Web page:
L.A. Assemblyman Mike Gatto introduced a bill last week that would allow L.A. drivers to park at broken parking meters for free, according to a statement from the assemblyman released last week .
In July, Gov. Jerry Brown approved a policy that allows drivers to park at broken parking meters for free for the maximum amount of time the meter allows. But in December, the L.A. City Council voted to opt out of that policy and continue to prohibit parking at broken parking meters in Los Angeles.
If passed, Gatto’s bill would require city or county governments to follow Brown’s policy on parking meters.
“It’s just wrong for cities to ticket people who want to park at a meter that the city has failed to fix,” Gatto said in the press release.
Officials at the L.A. Department of Transportation have said allowing drivers to park at broken meters encourages a high rate of vandalism of parking meters to avoid paying the fee, according to council documents.
The problem has become less significant in recent years as parking meters make the switch from being coin- to credit card-operated, said Mott Smith, a UCLA alumnus and cofounder of Civic Enterprise, an organization that does city planning and development in Los Angeles.
“People don’t always carry around coins with them,” Smith said. “But credit cards are easier to pay (with).”
The L.A. Department of Transportation is in the process of converting their 40,000 parking meters to accept cash and credit cards, of which about one-third have been converted so far, according to the department’s website.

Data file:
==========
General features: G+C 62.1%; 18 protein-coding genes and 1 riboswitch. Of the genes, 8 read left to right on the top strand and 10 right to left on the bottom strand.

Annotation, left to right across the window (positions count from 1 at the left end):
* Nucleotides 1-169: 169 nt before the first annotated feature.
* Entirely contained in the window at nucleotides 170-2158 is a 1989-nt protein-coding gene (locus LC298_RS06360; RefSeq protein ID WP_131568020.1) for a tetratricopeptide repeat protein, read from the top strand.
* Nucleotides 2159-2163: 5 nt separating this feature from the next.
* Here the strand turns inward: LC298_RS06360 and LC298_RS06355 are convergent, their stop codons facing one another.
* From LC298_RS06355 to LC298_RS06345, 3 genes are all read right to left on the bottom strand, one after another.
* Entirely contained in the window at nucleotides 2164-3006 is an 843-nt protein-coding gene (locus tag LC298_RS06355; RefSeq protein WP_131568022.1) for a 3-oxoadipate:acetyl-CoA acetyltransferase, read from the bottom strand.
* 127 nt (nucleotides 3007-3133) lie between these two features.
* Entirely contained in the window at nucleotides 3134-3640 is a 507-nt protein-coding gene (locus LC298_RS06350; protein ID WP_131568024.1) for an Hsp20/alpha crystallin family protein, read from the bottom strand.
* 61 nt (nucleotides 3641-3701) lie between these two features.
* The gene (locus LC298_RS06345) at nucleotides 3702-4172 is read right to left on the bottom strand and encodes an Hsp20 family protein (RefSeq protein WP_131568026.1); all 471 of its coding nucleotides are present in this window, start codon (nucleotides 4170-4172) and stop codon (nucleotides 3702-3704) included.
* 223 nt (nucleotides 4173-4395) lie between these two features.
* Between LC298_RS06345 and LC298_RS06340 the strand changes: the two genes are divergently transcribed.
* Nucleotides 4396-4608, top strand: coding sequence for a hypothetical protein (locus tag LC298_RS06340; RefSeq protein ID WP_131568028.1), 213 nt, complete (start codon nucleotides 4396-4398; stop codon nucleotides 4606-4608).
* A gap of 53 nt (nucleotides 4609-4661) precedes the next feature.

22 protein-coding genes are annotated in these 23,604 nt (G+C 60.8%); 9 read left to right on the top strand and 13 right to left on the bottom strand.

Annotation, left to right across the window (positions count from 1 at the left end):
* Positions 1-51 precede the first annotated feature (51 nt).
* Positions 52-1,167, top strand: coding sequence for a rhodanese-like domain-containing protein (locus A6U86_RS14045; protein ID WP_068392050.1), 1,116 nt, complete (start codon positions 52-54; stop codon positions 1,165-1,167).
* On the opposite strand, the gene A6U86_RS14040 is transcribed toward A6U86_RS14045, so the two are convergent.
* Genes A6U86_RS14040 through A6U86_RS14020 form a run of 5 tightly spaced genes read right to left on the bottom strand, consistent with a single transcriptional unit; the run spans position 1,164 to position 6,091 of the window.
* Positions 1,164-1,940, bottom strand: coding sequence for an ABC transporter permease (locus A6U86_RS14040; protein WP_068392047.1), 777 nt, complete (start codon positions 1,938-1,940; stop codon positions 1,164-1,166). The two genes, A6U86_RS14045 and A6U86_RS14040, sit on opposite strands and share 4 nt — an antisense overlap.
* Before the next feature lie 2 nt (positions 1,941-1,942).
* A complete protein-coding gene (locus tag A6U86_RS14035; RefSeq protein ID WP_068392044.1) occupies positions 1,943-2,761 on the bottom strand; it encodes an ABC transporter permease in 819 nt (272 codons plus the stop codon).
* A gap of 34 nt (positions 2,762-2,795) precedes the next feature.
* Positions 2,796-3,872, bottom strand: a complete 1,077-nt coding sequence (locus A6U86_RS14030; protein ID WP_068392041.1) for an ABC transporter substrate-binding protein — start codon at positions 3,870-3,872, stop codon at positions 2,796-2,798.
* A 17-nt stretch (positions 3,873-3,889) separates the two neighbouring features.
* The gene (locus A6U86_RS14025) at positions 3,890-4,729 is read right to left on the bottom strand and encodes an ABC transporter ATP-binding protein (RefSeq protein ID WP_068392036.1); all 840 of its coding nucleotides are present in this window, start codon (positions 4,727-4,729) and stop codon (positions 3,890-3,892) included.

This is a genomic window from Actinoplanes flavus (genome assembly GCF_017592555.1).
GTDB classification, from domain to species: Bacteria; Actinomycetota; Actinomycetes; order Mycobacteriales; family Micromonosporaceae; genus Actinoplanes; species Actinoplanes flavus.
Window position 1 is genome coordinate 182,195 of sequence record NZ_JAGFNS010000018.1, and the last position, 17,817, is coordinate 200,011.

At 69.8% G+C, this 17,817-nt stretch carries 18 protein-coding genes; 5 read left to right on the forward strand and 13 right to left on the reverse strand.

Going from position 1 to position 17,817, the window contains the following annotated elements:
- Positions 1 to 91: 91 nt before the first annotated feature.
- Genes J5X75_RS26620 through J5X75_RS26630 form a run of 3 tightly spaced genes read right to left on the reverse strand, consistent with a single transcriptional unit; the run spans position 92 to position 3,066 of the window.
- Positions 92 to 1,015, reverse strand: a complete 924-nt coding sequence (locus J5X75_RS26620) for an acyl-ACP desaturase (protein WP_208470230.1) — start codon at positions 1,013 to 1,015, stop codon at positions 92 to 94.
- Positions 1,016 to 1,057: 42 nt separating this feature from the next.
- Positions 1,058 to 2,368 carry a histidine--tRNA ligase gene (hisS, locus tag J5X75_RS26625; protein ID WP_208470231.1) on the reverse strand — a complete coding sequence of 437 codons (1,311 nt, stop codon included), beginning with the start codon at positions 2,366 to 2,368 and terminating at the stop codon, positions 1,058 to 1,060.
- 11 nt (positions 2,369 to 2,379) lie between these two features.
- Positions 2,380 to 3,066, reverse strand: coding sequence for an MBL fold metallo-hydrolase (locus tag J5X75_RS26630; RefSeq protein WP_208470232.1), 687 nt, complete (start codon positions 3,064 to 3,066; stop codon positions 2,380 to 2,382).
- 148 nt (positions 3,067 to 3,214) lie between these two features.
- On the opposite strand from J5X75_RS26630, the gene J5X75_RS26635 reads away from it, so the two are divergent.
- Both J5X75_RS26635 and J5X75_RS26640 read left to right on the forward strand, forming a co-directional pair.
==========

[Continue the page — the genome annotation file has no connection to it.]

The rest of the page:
There are no parking meters on the UCLA campus, but there are about 450 in Westwood Village, all of which accept either cash or credit cards, said Smith, who led a study by Civic Enterprise on parking in Westwood Village.
Westwood Village already has limited parking and the loss of any available spots because of broken meters could hamper businesses in the area, said Steve Sann, chair of the Westwood Community Council.
“Anything that makes it more difficult for people to find parking is bad for business,” Sann said.
He added that the current parking policy puts places like Westwood Village that do not have a private parking structure for visitors at a disadvantage.
John Huber, who lives in Beverly Hills and was visiting the Westwood Starbucks yesterday said he almost got a parking ticket for parking at a broken meter this week. He said he does not support the bill to ticket cars parked at broken meters.
“Parking is essential, and sometimes it’s a hassle and makes going out difficult,” he said. “You think ‘Oh I don’t want to go, there’s not going to be any parking.’”
Others said they could see why parking at broken meters could be problematic.
Nima Faramir, who works in Santa Monica and often parks in Westwood to visit friends, said he understands the state might not be able afford to keep fixing broken meters.
Some council members have expressed opinions on parking meters in alignment with Gatto’s bill, which will be voted on sometime this year.
Contributing reports from Estefani Herrera, Bruin contributor.
Email Donnelly at [email protected].